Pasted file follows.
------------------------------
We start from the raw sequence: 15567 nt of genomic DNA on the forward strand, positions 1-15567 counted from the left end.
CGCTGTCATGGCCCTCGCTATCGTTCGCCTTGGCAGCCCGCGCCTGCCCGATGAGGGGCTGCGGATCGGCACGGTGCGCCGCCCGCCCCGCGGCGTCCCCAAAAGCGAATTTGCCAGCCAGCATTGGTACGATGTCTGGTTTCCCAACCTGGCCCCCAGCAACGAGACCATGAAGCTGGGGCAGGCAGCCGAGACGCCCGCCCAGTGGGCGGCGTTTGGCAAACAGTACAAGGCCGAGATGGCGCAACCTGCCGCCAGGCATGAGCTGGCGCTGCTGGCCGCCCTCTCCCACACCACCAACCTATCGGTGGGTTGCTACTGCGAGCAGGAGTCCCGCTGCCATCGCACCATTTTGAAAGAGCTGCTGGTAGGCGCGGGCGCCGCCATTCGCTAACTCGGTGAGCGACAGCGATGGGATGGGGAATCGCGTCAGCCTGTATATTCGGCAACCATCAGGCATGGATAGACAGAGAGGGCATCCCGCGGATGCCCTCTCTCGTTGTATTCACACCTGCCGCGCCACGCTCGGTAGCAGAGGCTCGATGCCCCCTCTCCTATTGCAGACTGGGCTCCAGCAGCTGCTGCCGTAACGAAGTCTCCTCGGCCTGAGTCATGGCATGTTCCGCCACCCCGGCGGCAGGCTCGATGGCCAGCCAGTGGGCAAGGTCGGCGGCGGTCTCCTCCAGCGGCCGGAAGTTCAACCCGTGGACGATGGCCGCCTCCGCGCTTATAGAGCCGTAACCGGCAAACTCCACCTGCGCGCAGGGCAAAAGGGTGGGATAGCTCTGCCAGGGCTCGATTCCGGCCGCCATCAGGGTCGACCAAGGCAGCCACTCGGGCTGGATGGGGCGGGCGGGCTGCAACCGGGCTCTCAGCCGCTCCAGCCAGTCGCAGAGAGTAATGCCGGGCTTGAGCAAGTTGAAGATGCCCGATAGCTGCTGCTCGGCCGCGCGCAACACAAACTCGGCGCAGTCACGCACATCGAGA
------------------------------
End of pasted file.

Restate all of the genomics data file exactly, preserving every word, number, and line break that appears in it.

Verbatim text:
We start from the raw sequence: 15567 nt of genomic DNA on the forward strand, positions 1-15567 counted from the left end.
CGCTGTCATGGCCCTCGCTATCGTTCGCCTTGGCAGCCCGCGCCTGCCCGATGAGGGGCTGCGGATCGGCACGGTGCGCCGCCCGCCCCGCGGCGTCCCCAAAAGCGAATTTGCCAGCCAGCATTGGTACGATGTCTGGTTTCCCAACCTGGCCCCCAGCAACGAGACCATGAAGCTGGGGCAGGCAGCCGAGACGCCCGCCCAGTGGGCGGCGTTTGGCAAACAGTACAAGGCCGAGATGGCGCAACCTGCCGCCAGGCATGAGCTGGCGCTGCTGGCCGCCCTCTCCCACACCACCAACCTATCGGTGGGTTGCTACTGCGAGCAGGAGTCCCGCTGCCATCGCACCATTTTGAAAGAGCTGCTGGTAGGCGCGGGCGCCGCCATTCGCTAACTCGGTGAGCGACAGCGATGGGATGGGGAATCGCGTCAGCCTGTATATTCGGCAACCATCAGGCATGGATAGACAGAGAGGGCATCCCGCGGATGCCCTCTCTCGTTGTATTCACACCTGCCGCGCCACGCTCGGTAGCAGAGGCTCGATGCCCCCTCTCCTATTGCAGACTGGGCTCCAGCAGCTGCTGCCGTAACGAAGTCTCCTCGGCCTGAGTCATGGCATGTTCCGCCACCCCGGCGGCAGGCTCGATGGCCAGCCAGTGGGCAAGGTCGGCGGCGGTCTCCTCCAGCGGCCGGAAGTTCAACCCGTGGACGATGGCCGCCTCCGCGCTTATAGAGCCGTAACCGGCAAACTCCACCTGCGCGCAGGGCAAAAGGGTGGGATAGCTCTGCCAGGGCTCGATTCCGGCCGCCATCAGGGTCGACCAAGGCAGCCACTCGGGCTGGATGGGGCGGGCGGGCTGCAACCGGGCTCTCAGCCGCTCCAGCCAGTCGCAGAGAGTAATGCCGGGCTTGAGCAAGTTGAAGATGCCCGATAGCTGCTGCTCGGCCGCGCGCAACACAAACTCGGCGCAGTCACGCACATCGAGA